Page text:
SAN FRANCISCO (AP) — Google will pay $150 million to $200 million to settle a complaint with the Federal Trade Commission over how it treats information from children on its YouTube video site, according to a published report Friday. The FTC has reportedly been investigating YouTube for violating a...
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FILE - This Sept. 12, 2018, file photo shows an Apple iPhone XR on display at the Steve Jobs Theater after an event to announce new products, in Cupertino, Calif. Security experts are calling a newly announced security vulnerability the worst yet affecting Apple’s iPhone. Google researchers say the mere act of visiting a small group of malware-infected websites was enough to allow attackers to steal sensitive information from iPhones, including text messages, photos and real-time location data. (AP Photo/Marcio Jose Sanchez, File)
August 30, 2019 - 1:21 pm
Suspected nation-state hackers used malware-laden websites to infect iPhones with spyware in what security researchers are calling the worst general security failure yet affecting the Apple devices. Announced late Thursday by Google researchers, the vulnerabilities were quietly fixed by Apple in...
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In this July 30, 2019, photo, Paul Hildreth, emergency operations coordinator for the Fulton County School District, works in the emergency operations center at the Fulton County School District Administration Center in Atlanta. Artificial Intelligence is transforming surveillance cameras from passive sentries into active observers that can immediately spot a gunman, alert retailers when someone is shoplifting and help police quickly find suspects. Schools, such as the Fulton County School District, are among the most enthusiastic adopters of the technology. (AP Photo/Cody Jackson)
August 30, 2019 - 10:17 am
Paul Hildreth peered at a display of dozens of images from security cameras surveying his Atlanta school district and settled on one showing a woman in a bright yellow shirt walking a hallway. A mouse click instructed the artificial intelligence-equipped system to find other images of the woman,...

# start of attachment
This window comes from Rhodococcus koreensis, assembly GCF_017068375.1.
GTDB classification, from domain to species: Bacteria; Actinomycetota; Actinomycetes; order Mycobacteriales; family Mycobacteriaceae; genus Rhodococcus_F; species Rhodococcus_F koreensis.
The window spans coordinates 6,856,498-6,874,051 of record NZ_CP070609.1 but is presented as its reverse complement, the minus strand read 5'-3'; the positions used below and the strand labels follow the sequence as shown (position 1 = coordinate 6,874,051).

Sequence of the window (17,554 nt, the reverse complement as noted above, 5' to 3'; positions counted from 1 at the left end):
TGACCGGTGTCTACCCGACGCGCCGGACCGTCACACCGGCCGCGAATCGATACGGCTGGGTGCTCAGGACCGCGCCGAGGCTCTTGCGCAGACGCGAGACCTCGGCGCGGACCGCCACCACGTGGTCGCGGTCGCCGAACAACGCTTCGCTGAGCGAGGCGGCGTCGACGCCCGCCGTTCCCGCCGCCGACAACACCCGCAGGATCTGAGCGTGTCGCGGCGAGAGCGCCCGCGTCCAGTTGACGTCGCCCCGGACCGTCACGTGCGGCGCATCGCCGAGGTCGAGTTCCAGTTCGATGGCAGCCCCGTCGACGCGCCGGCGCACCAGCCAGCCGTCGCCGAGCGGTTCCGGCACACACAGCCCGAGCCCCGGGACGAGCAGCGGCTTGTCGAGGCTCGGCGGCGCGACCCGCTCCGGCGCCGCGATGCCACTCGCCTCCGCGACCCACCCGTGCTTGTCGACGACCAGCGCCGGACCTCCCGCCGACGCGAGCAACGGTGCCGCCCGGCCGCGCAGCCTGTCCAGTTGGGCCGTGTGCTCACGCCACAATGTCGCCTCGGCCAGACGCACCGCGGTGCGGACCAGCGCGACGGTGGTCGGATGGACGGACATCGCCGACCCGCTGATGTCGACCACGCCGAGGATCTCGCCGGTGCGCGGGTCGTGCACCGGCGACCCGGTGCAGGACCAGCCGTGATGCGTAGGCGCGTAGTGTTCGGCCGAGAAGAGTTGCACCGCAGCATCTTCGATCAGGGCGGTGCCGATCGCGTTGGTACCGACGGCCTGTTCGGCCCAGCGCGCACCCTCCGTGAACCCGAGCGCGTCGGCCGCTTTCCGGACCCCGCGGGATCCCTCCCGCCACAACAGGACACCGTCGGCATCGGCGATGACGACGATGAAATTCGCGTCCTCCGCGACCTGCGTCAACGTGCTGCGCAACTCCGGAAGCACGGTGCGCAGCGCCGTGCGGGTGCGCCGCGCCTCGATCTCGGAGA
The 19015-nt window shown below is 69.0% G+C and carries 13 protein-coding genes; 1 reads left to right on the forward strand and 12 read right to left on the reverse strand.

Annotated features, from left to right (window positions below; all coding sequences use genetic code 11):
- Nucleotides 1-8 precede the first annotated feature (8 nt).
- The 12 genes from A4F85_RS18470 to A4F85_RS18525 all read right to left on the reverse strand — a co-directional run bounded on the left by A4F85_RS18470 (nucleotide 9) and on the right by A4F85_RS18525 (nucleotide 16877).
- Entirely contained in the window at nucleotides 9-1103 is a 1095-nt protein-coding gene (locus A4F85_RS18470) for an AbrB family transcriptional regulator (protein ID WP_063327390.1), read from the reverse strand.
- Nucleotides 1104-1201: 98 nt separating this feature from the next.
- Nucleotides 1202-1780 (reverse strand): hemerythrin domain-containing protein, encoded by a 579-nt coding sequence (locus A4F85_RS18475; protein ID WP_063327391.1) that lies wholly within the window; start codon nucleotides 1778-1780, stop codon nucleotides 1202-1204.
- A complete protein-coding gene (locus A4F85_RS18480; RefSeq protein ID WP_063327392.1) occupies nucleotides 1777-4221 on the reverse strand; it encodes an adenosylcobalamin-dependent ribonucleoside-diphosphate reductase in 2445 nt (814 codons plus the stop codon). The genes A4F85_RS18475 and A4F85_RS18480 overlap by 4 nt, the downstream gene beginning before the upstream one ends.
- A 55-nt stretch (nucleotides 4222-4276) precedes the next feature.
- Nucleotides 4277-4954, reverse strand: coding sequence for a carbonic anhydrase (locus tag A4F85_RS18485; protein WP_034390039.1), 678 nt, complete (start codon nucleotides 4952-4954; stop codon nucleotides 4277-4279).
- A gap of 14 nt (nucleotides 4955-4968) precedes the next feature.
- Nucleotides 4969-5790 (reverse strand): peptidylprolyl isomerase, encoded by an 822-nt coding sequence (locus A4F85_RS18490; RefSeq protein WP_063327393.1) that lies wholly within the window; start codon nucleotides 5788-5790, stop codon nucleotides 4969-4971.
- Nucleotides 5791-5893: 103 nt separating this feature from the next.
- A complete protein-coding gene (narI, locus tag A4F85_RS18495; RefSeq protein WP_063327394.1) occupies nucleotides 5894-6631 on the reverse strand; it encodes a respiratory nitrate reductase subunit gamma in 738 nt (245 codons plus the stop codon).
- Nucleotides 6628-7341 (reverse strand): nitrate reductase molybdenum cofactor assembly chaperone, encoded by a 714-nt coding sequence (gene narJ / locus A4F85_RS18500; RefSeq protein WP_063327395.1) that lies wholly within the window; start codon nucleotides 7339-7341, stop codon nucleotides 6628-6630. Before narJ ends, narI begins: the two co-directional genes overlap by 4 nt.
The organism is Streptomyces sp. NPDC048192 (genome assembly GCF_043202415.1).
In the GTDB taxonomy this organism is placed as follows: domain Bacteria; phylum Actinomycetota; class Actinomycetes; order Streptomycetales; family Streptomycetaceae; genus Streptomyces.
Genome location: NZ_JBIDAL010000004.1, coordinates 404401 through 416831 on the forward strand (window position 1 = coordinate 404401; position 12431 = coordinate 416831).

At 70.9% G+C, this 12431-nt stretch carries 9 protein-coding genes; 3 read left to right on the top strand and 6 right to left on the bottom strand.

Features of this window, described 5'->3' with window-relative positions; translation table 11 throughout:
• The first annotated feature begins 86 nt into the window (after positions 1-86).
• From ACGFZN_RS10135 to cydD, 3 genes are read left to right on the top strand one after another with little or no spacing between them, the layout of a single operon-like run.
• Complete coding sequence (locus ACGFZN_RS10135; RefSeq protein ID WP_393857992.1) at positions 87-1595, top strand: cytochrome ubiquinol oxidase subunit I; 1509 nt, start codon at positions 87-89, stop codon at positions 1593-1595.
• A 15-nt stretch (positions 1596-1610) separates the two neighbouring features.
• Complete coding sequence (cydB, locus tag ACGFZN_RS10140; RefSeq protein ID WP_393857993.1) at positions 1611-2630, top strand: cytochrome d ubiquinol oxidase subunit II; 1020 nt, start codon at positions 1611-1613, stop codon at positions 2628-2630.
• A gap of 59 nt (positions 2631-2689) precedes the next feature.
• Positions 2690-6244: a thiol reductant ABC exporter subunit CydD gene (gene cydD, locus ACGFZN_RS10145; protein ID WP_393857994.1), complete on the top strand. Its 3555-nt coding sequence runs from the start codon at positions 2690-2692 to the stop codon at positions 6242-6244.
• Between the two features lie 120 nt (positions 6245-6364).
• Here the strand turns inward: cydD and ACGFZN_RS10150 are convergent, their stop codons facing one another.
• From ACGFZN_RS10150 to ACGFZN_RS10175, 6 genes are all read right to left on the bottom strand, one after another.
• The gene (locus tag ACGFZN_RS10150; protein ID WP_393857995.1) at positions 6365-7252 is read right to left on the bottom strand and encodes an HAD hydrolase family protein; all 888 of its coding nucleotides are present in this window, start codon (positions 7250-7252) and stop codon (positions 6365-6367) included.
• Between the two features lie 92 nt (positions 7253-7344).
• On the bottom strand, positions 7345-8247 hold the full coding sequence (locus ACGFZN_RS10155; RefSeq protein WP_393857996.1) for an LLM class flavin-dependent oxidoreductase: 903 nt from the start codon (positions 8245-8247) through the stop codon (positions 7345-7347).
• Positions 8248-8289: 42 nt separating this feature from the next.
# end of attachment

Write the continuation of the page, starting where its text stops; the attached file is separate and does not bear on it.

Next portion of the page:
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A phone with an App Store selection of the dating app Bumble is pictured Thursday, Aug. 29, 2019, in Oklahoma City. Texas is gearing up to be a leader on cracking down on people who send unwanted nude images. The state's new law that bans so-called cyber flashing is set to take effect on Saturday. It comes after dating app company Bumble lobbied for action in Texas earlier this year. (AP Photo/Sue Ogrocki)
August 30, 2019 - 7:23 am
AUSTIN, Texas (AP) — As states push to criminalize the sharing of intimate photos to get revenge on former sex partners, Texas is teaming with Bumble to crack down on people who send unsolicited nude images on dating apps and elsewhere in cyberspace. The new Texas law banning so-called cyber...
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FILE - In this Aug. 29, 2019, file photo President Donald Trump speaks in the Rose Garden of the White House in Washington. The polarized politics of climate change and the Trump administration’s quest to scrap government regulations have forced companies into an inconvenient dilemma: Oppose deregulation that could boost profits or support it and risk a backlash from environmentally conscious consumers. (AP Photo/Carolyn Kaster, File)
August 30, 2019 - 6:03 am
The polarizing politics of climate change have forced companies to choose between supporting the Trump administration's deregulation policies that could boost profits or opposing them to win over environmentally conscious consumers. That dynamic played out again Thursday when President Donald Trump...